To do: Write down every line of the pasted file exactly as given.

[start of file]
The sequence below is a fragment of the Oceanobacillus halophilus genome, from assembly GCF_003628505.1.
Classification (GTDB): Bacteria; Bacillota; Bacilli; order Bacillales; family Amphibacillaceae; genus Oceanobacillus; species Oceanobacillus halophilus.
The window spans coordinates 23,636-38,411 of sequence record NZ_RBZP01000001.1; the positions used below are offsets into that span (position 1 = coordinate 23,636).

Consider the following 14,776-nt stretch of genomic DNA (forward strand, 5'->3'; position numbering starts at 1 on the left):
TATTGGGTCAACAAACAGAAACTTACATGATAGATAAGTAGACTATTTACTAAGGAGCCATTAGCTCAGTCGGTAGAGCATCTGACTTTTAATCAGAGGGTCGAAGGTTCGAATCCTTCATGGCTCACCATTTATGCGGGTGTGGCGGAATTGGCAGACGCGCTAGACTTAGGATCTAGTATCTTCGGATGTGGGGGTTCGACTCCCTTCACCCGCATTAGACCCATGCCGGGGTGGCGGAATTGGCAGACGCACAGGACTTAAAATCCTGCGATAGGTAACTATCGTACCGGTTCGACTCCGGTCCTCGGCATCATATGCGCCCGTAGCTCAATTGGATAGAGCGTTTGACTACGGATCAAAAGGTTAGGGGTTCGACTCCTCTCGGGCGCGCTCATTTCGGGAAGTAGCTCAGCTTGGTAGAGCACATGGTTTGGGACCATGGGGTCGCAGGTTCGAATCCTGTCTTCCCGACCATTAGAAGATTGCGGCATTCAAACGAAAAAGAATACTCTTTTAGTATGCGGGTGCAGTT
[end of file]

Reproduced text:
The sequence below is a fragment of the Oceanobacillus halophilus genome, from assembly GCF_003628505.1.
Classification (GTDB): Bacteria; Bacillota; Bacilli; order Bacillales; family Amphibacillaceae; genus Oceanobacillus; species Oceanobacillus halophilus.
The window spans coordinates 23,636-38,411 of sequence record NZ_RBZP01000001.1; the positions used below are offsets into that span (position 1 = coordinate 23,636).

Consider the following 14,776-nt stretch of genomic DNA (forward strand, 5'->3'; position numbering starts at 1 on the left):
TATTGGGTCAACAAACAGAAACTTACATGATAGATAAGTAGACTATTTACTAAGGAGCCATTAGCTCAGTCGGTAGAGCATCTGACTTTTAATCAGAGGGTCGAAGGTTCGAATCCTTCATGGCTCACCATTTATGCGGGTGTGGCGGAATTGGCAGACGCGCTAGACTTAGGATCTAGTATCTTCGGATGTGGGGGTTCGACTCCCTTCACCCGCATTAGACCCATGCCGGGGTGGCGGAATTGGCAGACGCACAGGACTTAAAATCCTGCGATAGGTAACTATCGTACCGGTTCGACTCCGGTCCTCGGCATCATATGCGCCCGTAGCTCAATTGGATAGAGCGTTTGACTACGGATCAAAAGGTTAGGGGTTCGACTCCTCTCGGGCGCGCTCATTTCGGGAAGTAGCTCAGCTTGGTAGAGCACATGGTTTGGGACCATGGGGTCGCAGGTTCGAATCCTGTCTTCCCGACCATTAGAAGATTGCGGCATTCAAACGAAAAAGAATACTCTTTTAGTATGCGGGTGCAGTT